The Topeak Taillux 100 rear light is £36.99 and also gives 100 lumens. It offers good battery life but doesn't account for seat angle (LEDs work best when you view them head on), and it's easy to switch on accidentally with its single-push start mode. The Cateye requires a long press.


The Viz 150 has a lot going for it. It's a neat, affordable rear light that chucks out a decent amount of illumination, but I feel its flashing patterns don't make the most of the available power. The Group Ride mode is the winner here at just 50 lumens; imagine what could be achieved with all 150 lumens in a sensible display.


Robust, reliable, easy to use rear light, but it doesn't fully exploit its power thanks to rather frantic flash patterns test report

Make and model: Cateye VIZ 150 Rear Bike Light

Size tested: 150 lumen

Tell us what the light is for, and who it's aimed at. What do the manufacturers say about it? How does that compare to your own feelings about it?

Cateye says, "Compact, bright, and versatile, the ViZ150 stands out with high visibility from OptiCube lens technology and Daytime Hyperflash mode in an economical package."

It's a decent all round light, but I don't feel it makes the most of the lumen output due to its flash patterns.

Tell us some more about the technical aspects of the light?

3 LEDs (150 lm)

Highly visible during daytime

300 degree visibility

Long rear beam projection

OptiCube lens technology

Lithium-ion rechargeable battery

USB rechargeable (Micro-USB cable included)

Low battery indicator

4 modes

Charging time: 3h

Mode memory function

Battery Auto Save (The mode automatically changes to flashing when the battery power gets low.)

New seat post bracket SP-15 which fits contemporary (kammtail) aero seatpost

Snap System

Rate the light for quality of construction:
Rate the light for design and ease of use. How simple was the light to use?
Rate the light for the design and usability of the clamping system/s
Rate the light for waterproofing. How did it stand up to the elements?

For IPX4 it performs well.

Rate the light for battery life. How long did it last? How long did it take to recharge?

The burn times are okay, although the charge time is pretty nippy.

Rate the light for performance:

It depends on the mode; the Constant and Group Ride modes use the lighting power well, but the other two flash too fast to exploit the gains.

Rate the light for durability:
Rate the light for weight:
Rate the light for value:

Tell us how the light performed overall when used for its designed purpose

There is plenty of power here, although I don't think Cateye has deployed it that well.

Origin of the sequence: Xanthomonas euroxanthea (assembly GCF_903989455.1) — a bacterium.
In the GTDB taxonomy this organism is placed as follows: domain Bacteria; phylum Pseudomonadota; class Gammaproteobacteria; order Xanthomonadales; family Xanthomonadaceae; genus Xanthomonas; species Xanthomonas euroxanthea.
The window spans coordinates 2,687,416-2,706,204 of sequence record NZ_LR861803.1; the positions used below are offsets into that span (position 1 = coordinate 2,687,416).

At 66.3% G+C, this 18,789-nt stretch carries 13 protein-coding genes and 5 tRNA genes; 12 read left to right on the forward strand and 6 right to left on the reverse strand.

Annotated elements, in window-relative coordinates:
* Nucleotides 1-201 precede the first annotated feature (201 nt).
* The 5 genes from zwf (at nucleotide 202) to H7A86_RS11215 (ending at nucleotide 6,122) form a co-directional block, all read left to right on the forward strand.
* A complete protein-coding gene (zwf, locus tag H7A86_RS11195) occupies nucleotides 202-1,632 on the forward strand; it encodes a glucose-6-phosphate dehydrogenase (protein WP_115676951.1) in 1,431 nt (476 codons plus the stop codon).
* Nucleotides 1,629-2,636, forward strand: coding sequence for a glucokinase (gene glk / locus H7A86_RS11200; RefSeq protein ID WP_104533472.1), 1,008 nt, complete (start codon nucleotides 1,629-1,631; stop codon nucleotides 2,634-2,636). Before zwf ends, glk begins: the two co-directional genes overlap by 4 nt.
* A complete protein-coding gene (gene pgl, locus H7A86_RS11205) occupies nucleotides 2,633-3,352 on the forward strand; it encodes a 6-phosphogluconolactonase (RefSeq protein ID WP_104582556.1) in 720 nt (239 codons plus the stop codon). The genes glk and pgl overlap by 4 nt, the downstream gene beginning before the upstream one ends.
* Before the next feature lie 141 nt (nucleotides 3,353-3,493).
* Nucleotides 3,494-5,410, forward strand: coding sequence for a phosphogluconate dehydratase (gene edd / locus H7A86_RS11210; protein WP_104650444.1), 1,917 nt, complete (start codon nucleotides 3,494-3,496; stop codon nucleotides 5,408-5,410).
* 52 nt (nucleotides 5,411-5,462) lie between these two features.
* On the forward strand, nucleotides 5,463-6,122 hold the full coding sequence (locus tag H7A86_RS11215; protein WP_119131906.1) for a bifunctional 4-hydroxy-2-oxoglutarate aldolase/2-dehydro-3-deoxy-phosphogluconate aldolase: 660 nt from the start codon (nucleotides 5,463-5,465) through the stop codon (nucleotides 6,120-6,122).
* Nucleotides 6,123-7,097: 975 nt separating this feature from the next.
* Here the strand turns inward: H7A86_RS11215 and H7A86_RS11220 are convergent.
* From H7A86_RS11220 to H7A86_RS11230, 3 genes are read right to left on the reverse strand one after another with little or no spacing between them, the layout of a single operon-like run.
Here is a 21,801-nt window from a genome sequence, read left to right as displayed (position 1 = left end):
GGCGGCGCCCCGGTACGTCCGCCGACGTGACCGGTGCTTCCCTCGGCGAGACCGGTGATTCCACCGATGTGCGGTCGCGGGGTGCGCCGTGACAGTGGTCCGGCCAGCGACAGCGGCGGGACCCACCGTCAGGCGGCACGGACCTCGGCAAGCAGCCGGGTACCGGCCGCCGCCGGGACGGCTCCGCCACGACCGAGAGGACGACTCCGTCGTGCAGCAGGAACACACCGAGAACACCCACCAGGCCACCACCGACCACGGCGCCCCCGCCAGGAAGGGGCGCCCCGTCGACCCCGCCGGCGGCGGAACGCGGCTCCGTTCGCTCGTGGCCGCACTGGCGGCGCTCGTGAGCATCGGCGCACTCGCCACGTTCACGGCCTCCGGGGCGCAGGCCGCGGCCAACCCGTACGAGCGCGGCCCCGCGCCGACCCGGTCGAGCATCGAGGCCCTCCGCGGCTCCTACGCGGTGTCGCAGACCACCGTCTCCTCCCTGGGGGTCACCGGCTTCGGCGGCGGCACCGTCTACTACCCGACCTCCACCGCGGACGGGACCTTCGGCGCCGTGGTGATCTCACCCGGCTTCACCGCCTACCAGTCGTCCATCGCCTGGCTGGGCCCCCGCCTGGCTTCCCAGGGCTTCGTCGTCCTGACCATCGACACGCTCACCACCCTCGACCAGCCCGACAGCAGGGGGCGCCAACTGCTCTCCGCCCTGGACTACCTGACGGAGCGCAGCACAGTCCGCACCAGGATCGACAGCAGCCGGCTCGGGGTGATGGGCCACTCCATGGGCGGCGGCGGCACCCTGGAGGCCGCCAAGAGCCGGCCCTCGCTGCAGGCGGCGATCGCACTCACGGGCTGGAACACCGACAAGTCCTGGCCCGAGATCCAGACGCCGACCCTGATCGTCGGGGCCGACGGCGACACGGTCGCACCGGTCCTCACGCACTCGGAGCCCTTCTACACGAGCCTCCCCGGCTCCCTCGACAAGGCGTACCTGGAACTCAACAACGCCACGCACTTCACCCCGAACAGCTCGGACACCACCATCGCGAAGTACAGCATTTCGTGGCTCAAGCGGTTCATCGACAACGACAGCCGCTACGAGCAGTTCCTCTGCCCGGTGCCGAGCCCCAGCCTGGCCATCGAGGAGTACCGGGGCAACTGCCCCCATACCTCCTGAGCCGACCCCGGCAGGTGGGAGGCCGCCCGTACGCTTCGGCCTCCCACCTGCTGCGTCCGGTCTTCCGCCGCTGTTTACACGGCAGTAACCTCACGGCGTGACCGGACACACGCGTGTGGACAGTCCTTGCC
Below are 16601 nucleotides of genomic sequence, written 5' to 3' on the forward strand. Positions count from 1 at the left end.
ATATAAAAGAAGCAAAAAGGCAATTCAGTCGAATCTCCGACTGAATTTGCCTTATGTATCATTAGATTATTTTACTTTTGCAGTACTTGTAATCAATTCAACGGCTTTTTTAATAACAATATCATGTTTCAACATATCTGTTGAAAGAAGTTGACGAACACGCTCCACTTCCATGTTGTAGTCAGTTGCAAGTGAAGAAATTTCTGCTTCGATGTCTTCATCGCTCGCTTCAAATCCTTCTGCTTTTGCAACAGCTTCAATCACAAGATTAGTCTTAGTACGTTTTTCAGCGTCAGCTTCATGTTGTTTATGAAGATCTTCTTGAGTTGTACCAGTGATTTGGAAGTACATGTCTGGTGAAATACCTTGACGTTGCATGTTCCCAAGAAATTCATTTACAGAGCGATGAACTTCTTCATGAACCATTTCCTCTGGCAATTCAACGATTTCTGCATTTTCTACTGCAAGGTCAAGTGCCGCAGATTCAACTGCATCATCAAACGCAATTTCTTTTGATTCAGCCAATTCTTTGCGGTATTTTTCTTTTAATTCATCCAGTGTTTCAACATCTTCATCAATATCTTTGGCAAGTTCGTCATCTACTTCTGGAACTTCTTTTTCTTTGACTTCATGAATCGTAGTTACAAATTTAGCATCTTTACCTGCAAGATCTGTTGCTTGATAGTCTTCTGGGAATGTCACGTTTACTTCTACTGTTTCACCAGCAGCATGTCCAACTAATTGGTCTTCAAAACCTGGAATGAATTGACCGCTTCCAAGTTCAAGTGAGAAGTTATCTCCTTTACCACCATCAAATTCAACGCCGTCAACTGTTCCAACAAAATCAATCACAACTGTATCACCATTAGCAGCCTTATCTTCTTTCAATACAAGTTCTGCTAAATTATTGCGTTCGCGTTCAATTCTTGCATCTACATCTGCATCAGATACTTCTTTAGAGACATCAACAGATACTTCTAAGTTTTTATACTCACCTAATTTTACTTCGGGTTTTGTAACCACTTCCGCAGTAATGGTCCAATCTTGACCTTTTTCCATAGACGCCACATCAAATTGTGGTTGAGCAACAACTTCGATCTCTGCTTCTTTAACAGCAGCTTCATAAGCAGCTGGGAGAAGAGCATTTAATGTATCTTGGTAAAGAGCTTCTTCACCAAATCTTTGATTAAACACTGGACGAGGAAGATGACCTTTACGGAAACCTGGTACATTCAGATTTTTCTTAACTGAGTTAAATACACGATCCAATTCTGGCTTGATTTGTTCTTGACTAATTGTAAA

Tell us what you particularly liked about the light

Group Ride mode gives good illumination balanced with good battery life.

Tell us what you particularly disliked about the light

Fast flashing modes don't exploit its full power.

How does the price compare to that of similar products in the market, including ones recently tested on

Considering the output it's reasonably well priced. I've mentioned some of the competition in the review.

Did you enjoy using the light? Yes, but I'm not a fan of some of the flashing patterns

Would you consider buying the light? Possibly

Would you recommend the light to a friend? If they wanted a powerful light for not a lot of money

Use this box to explain your overall score

Throw price out of the window and the Viz 150 is above average, but it doesn't exploit the amount of lumens on offer due to those chaotic flash patterns. It's well built though, stands up well to the weather, and the mount that copes with differing seatpost shapes is a bonus. You are getting a lot of light for the money.

Overall rating: 7/10

About the tester

Age: 42  Height: 180cm  Weight: 76kg

I usually ride: This month's test bike  My best bike is: B'Twin Ultra CF draped in the latest bling test components

I've been riding for: Over 20 years  I ride: Every day  I would class myself as: Expert

I regularly do the following types of riding: time trialling, commuting, club rides, sportives, fixed/singlespeed,

As part of the tech team here at F-At Digital, senior product reviewer Stu spends the majority of his time writing in-depth reviews for, and ebiketips using the knowledge gained from testing over 1,500 pieces of kit (plus 100's of bikes) since starting out as a freelancer back in 2009. After first throwing his leg over a race bike back in 2000, Stu's ridden more than 170,000 miles on road, time-trial, track, and gravel bikes, and while he's put his racing days behind him, he still likes to smash the pedals rather than take things easy. With a background in design and engineering, he has an obsession with how things are developed and manufactured, has a borderline fetish for handbuilt metal frames and finds a rim braked road bike very aesthetically pleasing!